A dietitians thoughts on the Ketogenic diet

The keto diet. It’s all the rage. I want to preface this by saying I do not endorse doing this diet (or any diet). However, I get asked questions about this multiple times per week, and the consensus is that people are confused. Because my goal is for you to be an informed consumer, I thought we could break it down today. If reading about specific diets is triggering for you, this is probably not the best post for you.

What are the origins of the Ketogenic diet?

The Ketogenic diet was originally developed in the 1920s for children to aid in the treatment of epilepsy. The Ketogenic diet is now widely accepted as a dietary therapy to control and alleviate seizures, in both adults and children. It typically requires an inpatient stay in the hospital as well as a team of dietitians and physicians to properly initiate and implement the treatment. This process requires extensive counseling and training on how to weigh foods, measure urinary ketones, modify foods for special occasions, and working to ensure overall nutritional adequacy. Concerns during this process include: inability to maintain adequate nutrition and/or hydration, dyslipidemia, cardiomyopathy, renal disease, liver disease, concerns about bone health, and the social constraints of the diet itself. Aka, this a lot of work!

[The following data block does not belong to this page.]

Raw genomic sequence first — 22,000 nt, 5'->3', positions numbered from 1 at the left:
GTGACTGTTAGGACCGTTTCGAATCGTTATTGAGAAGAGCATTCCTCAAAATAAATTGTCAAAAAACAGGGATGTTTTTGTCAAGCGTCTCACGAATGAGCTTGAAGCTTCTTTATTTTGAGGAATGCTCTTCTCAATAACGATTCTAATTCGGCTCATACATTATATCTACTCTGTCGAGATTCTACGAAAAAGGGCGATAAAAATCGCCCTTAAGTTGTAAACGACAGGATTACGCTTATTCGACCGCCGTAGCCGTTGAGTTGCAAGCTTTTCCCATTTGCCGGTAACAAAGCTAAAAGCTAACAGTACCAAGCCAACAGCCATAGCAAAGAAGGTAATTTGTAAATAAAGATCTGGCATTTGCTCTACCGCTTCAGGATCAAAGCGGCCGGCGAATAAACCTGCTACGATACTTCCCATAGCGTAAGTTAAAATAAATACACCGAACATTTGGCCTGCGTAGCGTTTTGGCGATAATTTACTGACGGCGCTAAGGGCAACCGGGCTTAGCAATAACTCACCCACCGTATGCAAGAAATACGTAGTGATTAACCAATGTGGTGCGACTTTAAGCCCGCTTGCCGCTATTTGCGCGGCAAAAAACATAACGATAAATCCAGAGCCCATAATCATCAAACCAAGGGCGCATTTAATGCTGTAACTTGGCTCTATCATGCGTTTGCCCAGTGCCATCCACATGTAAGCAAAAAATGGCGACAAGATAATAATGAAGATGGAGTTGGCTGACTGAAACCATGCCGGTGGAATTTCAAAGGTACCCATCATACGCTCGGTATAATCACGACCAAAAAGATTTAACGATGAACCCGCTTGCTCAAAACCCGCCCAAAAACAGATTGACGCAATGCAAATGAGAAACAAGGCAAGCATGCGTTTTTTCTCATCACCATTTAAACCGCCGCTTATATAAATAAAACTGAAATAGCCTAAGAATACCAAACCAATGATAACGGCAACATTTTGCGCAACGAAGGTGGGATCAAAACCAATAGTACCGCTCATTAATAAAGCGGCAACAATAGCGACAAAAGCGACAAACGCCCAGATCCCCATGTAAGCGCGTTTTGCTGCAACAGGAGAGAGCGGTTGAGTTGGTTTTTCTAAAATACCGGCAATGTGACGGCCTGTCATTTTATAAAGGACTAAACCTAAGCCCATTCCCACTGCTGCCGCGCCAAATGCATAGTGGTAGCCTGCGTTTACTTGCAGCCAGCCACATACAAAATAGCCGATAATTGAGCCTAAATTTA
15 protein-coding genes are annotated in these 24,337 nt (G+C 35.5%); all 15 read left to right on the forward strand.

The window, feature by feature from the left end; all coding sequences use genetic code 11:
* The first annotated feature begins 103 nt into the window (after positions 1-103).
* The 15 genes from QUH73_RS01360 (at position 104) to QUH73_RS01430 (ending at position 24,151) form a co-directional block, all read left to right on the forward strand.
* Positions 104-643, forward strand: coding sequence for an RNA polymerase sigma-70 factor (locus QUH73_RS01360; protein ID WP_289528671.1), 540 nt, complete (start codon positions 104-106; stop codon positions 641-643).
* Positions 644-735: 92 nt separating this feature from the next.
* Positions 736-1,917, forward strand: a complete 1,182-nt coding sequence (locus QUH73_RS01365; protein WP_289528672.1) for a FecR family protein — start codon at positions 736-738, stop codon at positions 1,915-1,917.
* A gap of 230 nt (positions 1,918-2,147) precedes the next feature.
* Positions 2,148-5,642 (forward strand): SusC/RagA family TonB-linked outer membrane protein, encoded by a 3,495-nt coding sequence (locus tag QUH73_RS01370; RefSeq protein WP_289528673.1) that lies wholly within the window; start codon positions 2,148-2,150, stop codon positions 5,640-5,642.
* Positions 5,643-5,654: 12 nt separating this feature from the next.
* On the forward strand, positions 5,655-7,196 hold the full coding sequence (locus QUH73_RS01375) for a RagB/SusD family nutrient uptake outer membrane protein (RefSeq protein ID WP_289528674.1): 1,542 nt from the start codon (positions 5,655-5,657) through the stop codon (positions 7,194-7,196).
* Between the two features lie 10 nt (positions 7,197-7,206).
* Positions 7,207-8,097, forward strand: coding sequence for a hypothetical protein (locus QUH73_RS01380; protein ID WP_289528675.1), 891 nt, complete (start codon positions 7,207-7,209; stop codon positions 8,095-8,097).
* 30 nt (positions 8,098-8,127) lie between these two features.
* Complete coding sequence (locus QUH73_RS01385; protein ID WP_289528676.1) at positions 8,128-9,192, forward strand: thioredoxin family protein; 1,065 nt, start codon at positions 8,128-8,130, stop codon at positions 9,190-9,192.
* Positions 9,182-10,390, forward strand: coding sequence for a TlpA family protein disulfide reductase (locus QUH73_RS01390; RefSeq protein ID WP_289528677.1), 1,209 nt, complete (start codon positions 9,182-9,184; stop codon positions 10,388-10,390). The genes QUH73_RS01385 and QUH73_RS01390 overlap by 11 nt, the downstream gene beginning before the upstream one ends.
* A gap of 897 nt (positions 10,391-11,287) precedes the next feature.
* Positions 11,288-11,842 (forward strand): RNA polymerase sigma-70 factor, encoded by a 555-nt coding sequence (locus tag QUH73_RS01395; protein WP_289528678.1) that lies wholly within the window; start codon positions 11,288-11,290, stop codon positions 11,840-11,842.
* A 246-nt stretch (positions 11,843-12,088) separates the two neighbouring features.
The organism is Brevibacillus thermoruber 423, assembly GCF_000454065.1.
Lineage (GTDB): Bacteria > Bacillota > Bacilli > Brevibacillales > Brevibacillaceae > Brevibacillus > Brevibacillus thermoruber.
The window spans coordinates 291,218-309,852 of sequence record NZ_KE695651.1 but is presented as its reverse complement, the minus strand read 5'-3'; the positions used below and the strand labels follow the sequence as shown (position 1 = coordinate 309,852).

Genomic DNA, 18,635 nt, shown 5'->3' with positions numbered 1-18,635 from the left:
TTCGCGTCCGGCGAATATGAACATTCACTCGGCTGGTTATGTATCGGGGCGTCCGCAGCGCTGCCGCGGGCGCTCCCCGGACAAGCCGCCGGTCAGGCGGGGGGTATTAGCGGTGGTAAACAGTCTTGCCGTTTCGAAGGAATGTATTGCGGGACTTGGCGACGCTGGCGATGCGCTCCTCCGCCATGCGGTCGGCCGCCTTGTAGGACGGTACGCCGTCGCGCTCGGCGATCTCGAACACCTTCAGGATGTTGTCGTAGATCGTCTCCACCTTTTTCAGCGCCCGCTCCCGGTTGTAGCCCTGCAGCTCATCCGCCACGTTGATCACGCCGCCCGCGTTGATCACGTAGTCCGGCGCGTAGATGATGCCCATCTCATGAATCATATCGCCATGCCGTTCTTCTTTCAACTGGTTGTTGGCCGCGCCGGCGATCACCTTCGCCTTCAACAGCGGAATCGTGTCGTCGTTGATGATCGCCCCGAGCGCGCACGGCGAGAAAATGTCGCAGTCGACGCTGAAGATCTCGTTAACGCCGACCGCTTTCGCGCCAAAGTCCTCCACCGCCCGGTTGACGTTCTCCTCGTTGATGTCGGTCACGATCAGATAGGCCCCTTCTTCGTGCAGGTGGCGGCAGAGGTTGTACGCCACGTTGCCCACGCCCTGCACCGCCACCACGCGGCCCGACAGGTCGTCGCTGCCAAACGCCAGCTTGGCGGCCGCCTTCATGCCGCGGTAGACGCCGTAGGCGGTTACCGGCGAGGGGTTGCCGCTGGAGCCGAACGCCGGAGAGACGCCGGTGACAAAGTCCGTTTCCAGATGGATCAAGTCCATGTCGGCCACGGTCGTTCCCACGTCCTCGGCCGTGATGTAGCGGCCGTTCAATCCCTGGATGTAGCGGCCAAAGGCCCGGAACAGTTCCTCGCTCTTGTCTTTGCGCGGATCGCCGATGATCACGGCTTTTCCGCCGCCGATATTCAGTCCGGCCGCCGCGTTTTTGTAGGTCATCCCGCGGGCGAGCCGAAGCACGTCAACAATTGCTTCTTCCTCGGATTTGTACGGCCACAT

What is it exactly?


The typical Ketogenic diet consists of very low carbohydrate, moderate protein, and high fat intake. A ratio of 4 grams of fat to a combined 1 gram of carbs and protein is standard (aka NOT a high protein diet). Without carbs to use as energy, your body will start to break down fat, both stored and from your diet. (This is actually your bodies way of preventing starvation.) This process produces ketone bodies in the liver. You are “in ketosis” if your body is relying solely on ketone bodies for energy.

The average carbohydrate consumption on the Ketogenic diet is typically between 20-50 grams of carbs per day. As a reference, carbohydrate foods include: dairy, fruits, starchy veggies (peas, corn, potatoes), all grains such as pasta and bread, sugar, and desserts. To put this in context, a medium banana contains about 20ish grams of carbohydrates. So you would need to keep your carbohydrate intake to less than 2 bananas per day alone on this diet.